Projection has a long history in the creation and exhibition of art, but "Sarah Sze, Timelapse," which opened recently at New York's Frank Lloyd Wright-designed Guggenheim Museum, is another thing entirely. In a relatively compact exhibit that covers a couple of the upper levels of the museum's famous spiral walkway, as well as some of the rotunda and museum exterior, dozens of projectors—virtually all from LG Electronics—were employed to create an engaging, moving (both emotionally and physically), and surreal experience for viewers.

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Sze's huge, contemporary installations involve elaborate and hyper-detailed structures created in sometimes erector-set fashion out of anything from toothpicks and dowels to fine-string curtains to metal rods. Found objects and household items familiar to all—say, a step ladder or office stool or a digital clock or extended tape measure—are unapologetically integrated in plain view, sometimes for their own visual contribution, sometimes as support structures for an almost overwhelming trove of objects that delight the eye and make for what could be hours of observation. Step back, and the whole makes a powerful visual statement. Look closer, and you enter into a world of controlled, curated chaos. Martha Schwendener, the New York Times art critic, described the exhibit in her review as "sculpture, video, paintings, photographs, plants and hardware-store supplies stacked, dangled and stretched throughout the museum."

As I saw personally at the exhibit's opening, projectors play a powerful role in bringing Sze's art to life. Virtually all of the works involved some form of projection, typically masked or mapped to often tiny surfaces—for example, dozens of swaths of dangling torn notepaper, each with its own projection of alternating colors or natural scenery—or larger imagery intended for the surrounding wall space. Here and there, a small desk fan might be dropped in to create additional gentle movement of hanging objects.

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Projectors are largely "hidden in plain sight" in Sze's chaotic abstracts created from common household and natural objects.

LG Electronics, the exhibit's technology partner, provided a batallion of projectors in different sizes and brightness ratings that were either cleverly or very obviously dropped into the various works. Among these were the ProBeam BF50NST and BF60PST WUXGA laser projectors at 5,000 and 6,000 lumens, respectively; the HF60LA, a compact, 1080p, 1,400-lumen LED home theater projector; the HU70LA, a 1,500-lumen 4K LED home theater model, and the tiny PF610P, a 1,000-lumen LED portable. Perhaps most remarkable was that many of the projectors had to have their content individually created and controlled by a server to deliver the precisely desired image at precisely the right time.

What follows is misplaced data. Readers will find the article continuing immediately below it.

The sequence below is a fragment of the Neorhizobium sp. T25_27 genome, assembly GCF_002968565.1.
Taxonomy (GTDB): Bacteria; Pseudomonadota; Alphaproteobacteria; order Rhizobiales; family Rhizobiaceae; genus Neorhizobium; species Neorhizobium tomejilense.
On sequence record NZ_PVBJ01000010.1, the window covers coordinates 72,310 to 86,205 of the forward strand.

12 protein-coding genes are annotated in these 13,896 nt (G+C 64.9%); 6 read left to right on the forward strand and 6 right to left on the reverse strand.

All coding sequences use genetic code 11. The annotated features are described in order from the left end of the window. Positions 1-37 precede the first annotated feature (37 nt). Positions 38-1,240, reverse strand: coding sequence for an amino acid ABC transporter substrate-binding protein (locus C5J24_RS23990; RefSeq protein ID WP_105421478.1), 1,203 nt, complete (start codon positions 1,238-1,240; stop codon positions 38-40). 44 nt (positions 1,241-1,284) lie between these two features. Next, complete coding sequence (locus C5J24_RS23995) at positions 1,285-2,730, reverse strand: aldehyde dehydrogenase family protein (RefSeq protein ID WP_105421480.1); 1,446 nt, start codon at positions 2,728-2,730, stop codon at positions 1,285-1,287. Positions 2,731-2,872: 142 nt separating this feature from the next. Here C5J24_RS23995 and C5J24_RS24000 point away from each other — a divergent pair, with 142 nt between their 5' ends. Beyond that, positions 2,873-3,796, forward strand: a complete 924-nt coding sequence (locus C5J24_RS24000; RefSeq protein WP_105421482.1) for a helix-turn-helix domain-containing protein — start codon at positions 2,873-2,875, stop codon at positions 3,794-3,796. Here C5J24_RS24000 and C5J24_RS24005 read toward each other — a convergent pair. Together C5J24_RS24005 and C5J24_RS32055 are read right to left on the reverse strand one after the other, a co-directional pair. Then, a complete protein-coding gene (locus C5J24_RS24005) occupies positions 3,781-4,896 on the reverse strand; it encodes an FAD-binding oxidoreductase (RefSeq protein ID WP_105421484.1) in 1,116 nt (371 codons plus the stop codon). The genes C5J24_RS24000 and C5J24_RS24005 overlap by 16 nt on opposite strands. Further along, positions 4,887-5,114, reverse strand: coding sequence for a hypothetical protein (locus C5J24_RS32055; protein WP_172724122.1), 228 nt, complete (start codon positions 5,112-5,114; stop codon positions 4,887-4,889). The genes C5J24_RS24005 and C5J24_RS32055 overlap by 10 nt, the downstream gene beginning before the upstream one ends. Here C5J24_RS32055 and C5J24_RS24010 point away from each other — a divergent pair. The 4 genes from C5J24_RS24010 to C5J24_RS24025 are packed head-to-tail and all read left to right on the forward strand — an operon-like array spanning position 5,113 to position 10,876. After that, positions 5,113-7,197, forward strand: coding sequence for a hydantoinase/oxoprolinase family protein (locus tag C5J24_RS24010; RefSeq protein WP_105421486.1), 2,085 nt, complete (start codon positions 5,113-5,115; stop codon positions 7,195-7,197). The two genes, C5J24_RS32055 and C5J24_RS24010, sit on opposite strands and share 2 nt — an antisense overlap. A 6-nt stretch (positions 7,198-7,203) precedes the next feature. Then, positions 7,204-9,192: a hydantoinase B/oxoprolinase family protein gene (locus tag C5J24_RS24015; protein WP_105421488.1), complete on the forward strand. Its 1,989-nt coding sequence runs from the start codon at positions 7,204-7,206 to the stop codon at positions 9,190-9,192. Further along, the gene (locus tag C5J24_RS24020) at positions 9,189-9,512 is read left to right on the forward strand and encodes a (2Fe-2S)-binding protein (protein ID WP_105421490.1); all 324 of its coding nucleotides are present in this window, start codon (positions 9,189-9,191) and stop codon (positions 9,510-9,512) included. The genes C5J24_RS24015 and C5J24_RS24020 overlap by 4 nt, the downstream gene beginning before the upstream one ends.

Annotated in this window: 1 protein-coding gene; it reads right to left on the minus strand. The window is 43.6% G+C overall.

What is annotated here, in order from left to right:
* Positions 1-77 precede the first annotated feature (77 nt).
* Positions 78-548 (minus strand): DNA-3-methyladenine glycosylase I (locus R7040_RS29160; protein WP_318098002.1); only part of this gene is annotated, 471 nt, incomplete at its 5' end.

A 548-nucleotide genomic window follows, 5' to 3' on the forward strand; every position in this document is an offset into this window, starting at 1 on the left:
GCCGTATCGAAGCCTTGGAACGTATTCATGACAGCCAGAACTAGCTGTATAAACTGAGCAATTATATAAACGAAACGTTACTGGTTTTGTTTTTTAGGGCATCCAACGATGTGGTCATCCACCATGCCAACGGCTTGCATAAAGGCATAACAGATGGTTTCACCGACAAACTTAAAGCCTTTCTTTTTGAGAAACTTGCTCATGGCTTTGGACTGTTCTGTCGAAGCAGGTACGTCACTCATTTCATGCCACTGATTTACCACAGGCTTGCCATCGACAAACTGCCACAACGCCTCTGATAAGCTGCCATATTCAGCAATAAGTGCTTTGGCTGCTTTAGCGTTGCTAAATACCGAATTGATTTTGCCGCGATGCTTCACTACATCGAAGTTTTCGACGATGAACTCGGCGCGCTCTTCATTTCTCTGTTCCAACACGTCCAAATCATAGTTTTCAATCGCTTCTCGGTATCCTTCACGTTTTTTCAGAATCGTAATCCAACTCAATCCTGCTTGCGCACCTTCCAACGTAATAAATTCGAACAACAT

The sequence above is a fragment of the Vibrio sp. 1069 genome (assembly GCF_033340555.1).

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Migrating projections, superimposed on the paintings and curated sculptures, wound their way up the exhibition ramp from artwork to artwork.

The larger laser projectors could be easily spotted in many of the installations as they created a literal river of images that moved in horizontal fashion from one artwork to the next, despite the side walls that separated each exhibit space. The image of a flying flock of birds, for example, would start on the right side wall of the first exhibit, slowly progress across the back of the space, climb forward along the left side wall, then transgress to the next exhibit space where another projector would pick up the image for the next installation without a glitch to create a seamless viewing experience.

The smaller projectors were just...everywhere. One of my favorite installations, titled "Things Caused to Happen (Oculus)," showed a globe created from tiny inkjet prints and ever-changing video projections on small swatchs of torn paper suspended in an elaborately constructed scaffolding that was hand-tied together from wooden dowels.

My favorite work, and the exhibit's finale at the top of the ramp, was an older installation reinvented for this new show called "Timekeepers." It was the only installation to have it's own dedicated room—a huge dark space in which large, moving projections migrated along the walls while viewers are drawn toward the back of the room where one of the artist's studio tables is piled high and surrounded by all manner of objects: scraps of paper, shards of mirrored glass, potted plants, clocks reading times from different time zones, computer screens, and multiple flashing lights and projections. I counted about 30 projectors in that one installation alone. The artist describes it as "standing in the middle of a constructed world, similar to being inside a planetarium," and per the signage, the work implores the observer to "feel the tension and confusion between the tactile and digital inherent in the present age."

"Sarah Sze, Timelapse," runs through September 10th at the Guggenheim Museum on New York's Fifth Avenue.


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